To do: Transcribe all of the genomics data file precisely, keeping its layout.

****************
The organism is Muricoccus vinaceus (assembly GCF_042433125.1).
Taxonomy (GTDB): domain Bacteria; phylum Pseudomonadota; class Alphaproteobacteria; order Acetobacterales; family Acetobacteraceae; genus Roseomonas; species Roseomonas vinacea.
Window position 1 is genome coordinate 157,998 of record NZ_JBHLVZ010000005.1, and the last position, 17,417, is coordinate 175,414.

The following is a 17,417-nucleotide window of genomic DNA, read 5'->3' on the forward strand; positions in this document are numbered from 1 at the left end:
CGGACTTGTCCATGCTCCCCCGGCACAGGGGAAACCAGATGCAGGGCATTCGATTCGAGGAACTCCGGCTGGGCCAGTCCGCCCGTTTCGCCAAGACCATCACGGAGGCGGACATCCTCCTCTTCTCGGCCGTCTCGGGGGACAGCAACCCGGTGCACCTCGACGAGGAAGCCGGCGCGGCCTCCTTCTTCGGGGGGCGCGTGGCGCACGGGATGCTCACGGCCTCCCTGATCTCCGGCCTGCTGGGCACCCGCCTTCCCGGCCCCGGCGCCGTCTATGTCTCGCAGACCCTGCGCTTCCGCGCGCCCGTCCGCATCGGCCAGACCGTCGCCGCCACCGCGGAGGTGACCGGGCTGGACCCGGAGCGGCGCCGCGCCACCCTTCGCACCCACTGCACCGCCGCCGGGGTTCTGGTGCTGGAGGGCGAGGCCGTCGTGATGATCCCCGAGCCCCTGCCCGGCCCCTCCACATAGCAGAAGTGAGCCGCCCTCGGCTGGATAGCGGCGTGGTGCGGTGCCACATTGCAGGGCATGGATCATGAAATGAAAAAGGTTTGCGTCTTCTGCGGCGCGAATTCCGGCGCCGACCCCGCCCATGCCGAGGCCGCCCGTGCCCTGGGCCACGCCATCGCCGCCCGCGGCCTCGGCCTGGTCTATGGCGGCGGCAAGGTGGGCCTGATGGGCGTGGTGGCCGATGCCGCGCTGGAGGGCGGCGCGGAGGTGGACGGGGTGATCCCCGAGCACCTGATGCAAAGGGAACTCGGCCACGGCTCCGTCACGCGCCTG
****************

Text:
The organism is Muricoccus vinaceus (assembly GCF_042433125.1).
Taxonomy (GTDB): domain Bacteria; phylum Pseudomonadota; class Alphaproteobacteria; order Acetobacterales; family Acetobacteraceae; genus Roseomonas; species Roseomonas vinacea.
Window position 1 is genome coordinate 157,998 of record NZ_JBHLVZ010000005.1, and the last position, 17,417, is coordinate 175,414.

The following is a 17,417-nucleotide window of genomic DNA, read 5'->3' on the forward strand; positions in this document are numbered from 1 at the left end:
CGGACTTGTCCATGCTCCCCCGGCACAGGGGAAACCAGATGCAGGGCATTCGATTCGAGGAACTCCGGCTGGGCCAGTCCGCCCGTTTCGCCAAGACCATCACGGAGGCGGACATCCTCCTCTTCTCGGCCGTCTCGGGGGACAGCAACCCGGTGCACCTCGACGAGGAAGCCGGCGCGGCCTCCTTCTTCGGGGGGCGCGTGGCGCACGGGATGCTCACGGCCTCCCTGATCTCCGGCCTGCTGGGCACCCGCCTTCCCGGCCCCGGCGCCGTCTATGTCTCGCAGACCCTGCGCTTCCGCGCGCCCGTCCGCATCGGCCAGACCGTCGCCGCCACCGCGGAGGTGACCGGGCTGGACCCGGAGCGGCGCCGCGCCACCCTTCGCACCCACTGCACCGCCGCCGGGGTTCTGGTGCTGGAGGGCGAGGCCGTCGTGATGATCCCCGAGCCCCTGCCCGGCCCCTCCACATAGCAGAAGTGAGCCGCCCTCGGCTGGATAGCGGCGTGGTGCGGTGCCACATTGCAGGGCATGGATCATGAAATGAAAAAGGTTTGCGTCTTCTGCGGCGCGAATTCCGGCGCCGACCCCGCCCATGCCGAGGCCGCCCGTGCCCTGGGCCACGCCATCGCCGCCCGCGGCCTCGGCCTGGTCTATGGCGGCGGCAAGGTGGGCCTGATGGGCGTGGTGGCCGATGCCGCGCTGGAGGGCGGCGCGGAGGTGGACGGGGTGATCCCCGAGCACCTGATGCAAAGGGAACTCGGCCACGGCTCCGTCACGCGCCTG